Sisters Renuka Kiran Shinde and Seema Mohan Gavit are set to become the first women to be legally executed in India after they were convicted in 2001 of kidnapping 13 children and murdering 9 of them. According to The Times of India, President Pranab Mukherjee rejected their official petitions for leniency last month.
The case shocked the country when it was discovered that the two women, at the behest of their mother (who died during the trial), had snatched young children ranging from 1 to 5 years old from crowded public spaces. They would then force the kids to beg and pickpocket, or carry the younger ones in their arms as a decoy while they stole purses and valuables.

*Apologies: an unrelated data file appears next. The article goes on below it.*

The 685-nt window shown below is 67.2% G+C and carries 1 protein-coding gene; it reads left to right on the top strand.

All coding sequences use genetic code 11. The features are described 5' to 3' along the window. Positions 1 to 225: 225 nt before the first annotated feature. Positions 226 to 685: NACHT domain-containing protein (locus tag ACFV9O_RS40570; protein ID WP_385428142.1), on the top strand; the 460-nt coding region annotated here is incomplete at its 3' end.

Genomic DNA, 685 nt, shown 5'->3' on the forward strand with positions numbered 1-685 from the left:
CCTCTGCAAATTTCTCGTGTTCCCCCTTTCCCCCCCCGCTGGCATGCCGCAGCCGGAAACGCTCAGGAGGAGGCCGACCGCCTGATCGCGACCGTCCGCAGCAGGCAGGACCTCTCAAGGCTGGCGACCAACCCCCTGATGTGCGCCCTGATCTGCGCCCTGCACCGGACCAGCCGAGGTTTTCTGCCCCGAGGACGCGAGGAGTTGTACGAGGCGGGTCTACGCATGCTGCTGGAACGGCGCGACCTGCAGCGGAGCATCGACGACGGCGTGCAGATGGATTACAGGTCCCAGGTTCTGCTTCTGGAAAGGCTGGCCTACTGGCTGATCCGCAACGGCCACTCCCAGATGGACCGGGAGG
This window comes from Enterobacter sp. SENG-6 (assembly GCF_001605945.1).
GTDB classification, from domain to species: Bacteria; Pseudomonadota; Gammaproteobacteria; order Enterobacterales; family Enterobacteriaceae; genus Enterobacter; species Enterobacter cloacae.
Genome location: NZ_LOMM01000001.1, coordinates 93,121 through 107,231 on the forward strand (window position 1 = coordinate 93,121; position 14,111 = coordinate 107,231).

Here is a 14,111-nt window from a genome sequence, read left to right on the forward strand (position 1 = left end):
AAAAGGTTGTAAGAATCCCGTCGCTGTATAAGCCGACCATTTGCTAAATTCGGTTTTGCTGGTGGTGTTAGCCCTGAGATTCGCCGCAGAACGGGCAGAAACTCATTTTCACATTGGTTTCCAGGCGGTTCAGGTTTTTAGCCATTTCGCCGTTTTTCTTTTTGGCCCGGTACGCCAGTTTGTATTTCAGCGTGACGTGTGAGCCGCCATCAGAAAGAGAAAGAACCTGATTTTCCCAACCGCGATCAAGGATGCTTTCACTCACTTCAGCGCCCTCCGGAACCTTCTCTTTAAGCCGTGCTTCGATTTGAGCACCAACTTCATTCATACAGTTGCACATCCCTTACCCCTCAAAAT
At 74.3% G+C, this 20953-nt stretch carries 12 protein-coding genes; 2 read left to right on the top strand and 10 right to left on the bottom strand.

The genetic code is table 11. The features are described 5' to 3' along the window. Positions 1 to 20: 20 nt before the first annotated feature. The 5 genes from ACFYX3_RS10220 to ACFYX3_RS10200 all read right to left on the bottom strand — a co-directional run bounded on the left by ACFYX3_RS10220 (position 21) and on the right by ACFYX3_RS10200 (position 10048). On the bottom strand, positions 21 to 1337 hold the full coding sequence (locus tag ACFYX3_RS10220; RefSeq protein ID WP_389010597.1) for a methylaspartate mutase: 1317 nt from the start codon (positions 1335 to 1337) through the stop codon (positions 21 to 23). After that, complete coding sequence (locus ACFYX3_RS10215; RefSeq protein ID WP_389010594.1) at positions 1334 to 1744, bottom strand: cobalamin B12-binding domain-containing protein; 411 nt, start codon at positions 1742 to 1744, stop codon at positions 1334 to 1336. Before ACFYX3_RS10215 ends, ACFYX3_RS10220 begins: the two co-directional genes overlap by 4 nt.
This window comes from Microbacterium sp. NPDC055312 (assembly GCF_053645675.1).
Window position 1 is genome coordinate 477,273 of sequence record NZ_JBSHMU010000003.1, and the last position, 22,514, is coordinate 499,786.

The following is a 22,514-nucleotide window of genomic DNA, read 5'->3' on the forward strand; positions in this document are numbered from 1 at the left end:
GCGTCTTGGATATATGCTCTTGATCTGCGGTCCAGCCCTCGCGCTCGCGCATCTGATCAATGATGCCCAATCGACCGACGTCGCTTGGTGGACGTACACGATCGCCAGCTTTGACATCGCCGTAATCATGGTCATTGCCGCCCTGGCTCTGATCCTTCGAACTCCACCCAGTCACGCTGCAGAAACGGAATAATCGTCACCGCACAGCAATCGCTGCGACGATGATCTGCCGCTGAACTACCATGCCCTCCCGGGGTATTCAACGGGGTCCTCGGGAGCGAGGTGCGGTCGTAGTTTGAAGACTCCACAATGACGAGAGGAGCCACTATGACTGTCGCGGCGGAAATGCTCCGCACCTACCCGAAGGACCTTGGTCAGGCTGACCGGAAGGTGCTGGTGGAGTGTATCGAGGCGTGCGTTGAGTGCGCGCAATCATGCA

The murders occurred when the children became old enough to draw attention to themselves or had “stopped being productive,” and victims typically died from blunt force trauma to the head.
Shinde’s husband, who knew of and participated in the crimes, was acquitted in exchange for information.
Rejecting an initial appeal in 2006, Justices K. G. Balakrishnan and G. P. Mathur explained that the sisters’ gender should not be a deterrent to capital punishment. “Going into the details of the case, we find no mitigating circumstances against them apart from the fact they are women. Further, the nature of their crime and the systematic way in which each child was kidnapped and killed amply demonstrates the depravity of the mind,” reads the judgment. “We do not think that these appellants are likely to reform, and will remain a menace to society.”
Shinde and Gavit are currently on death row at Pune’s Yerwada Jail—a facility with its own gallows—and it’s believed they will be hanged once an execution date has been set.